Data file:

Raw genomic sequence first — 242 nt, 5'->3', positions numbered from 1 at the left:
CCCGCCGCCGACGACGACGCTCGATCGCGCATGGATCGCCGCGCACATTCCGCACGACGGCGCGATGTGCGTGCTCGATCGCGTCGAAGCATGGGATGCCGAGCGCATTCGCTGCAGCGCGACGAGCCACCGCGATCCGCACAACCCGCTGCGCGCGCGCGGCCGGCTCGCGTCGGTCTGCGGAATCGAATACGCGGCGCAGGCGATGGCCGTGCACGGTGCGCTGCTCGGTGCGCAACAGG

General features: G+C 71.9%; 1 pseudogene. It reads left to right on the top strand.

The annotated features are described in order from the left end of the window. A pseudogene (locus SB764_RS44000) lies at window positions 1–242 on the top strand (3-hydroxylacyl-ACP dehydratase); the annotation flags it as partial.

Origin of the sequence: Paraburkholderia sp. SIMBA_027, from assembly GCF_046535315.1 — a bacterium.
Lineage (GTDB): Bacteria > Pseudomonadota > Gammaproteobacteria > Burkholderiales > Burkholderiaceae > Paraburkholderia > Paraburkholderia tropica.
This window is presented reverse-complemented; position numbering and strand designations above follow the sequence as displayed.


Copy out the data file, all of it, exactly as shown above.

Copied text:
Raw genomic sequence first — 242 nt, 5'->3', positions numbered from 1 at the left:
CCCGCCGCCGACGACGACGCTCGATCGCGCATGGATCGCCGCGCACATTCCGCACGACGGCGCGATGTGCGTGCTCGATCGCGTCGAAGCATGGGATGCCGAGCGCATTCGCTGCAGCGCGACGAGCCACCGCGATCCGCACAACCCGCTGCGCGCGCGCGGCCGGCTCGCGTCGGTCTGCGGAATCGAATACGCGGCGCAGGCGATGGCCGTGCACGGTGCGCTGCTCGGTGCGCAACAGG

General features: G+C 71.9%; 1 pseudogene. It reads left to right on the top strand.

The annotated features are described in order from the left end of the window. A pseudogene (locus SB764_RS44000) lies at window positions 1–242 on the top strand (3-hydroxylacyl-ACP dehydratase); the annotation flags it as partial.

Origin of the sequence: Paraburkholderia sp. SIMBA_027, from assembly GCF_046535315.1 — a bacterium.
Lineage (GTDB): Bacteria > Pseudomonadota > Gammaproteobacteria > Burkholderiales > Burkholderiaceae > Paraburkholderia > Paraburkholderia tropica.
This window is presented reverse-complemented; position numbering and strand designations above follow the sequence as displayed.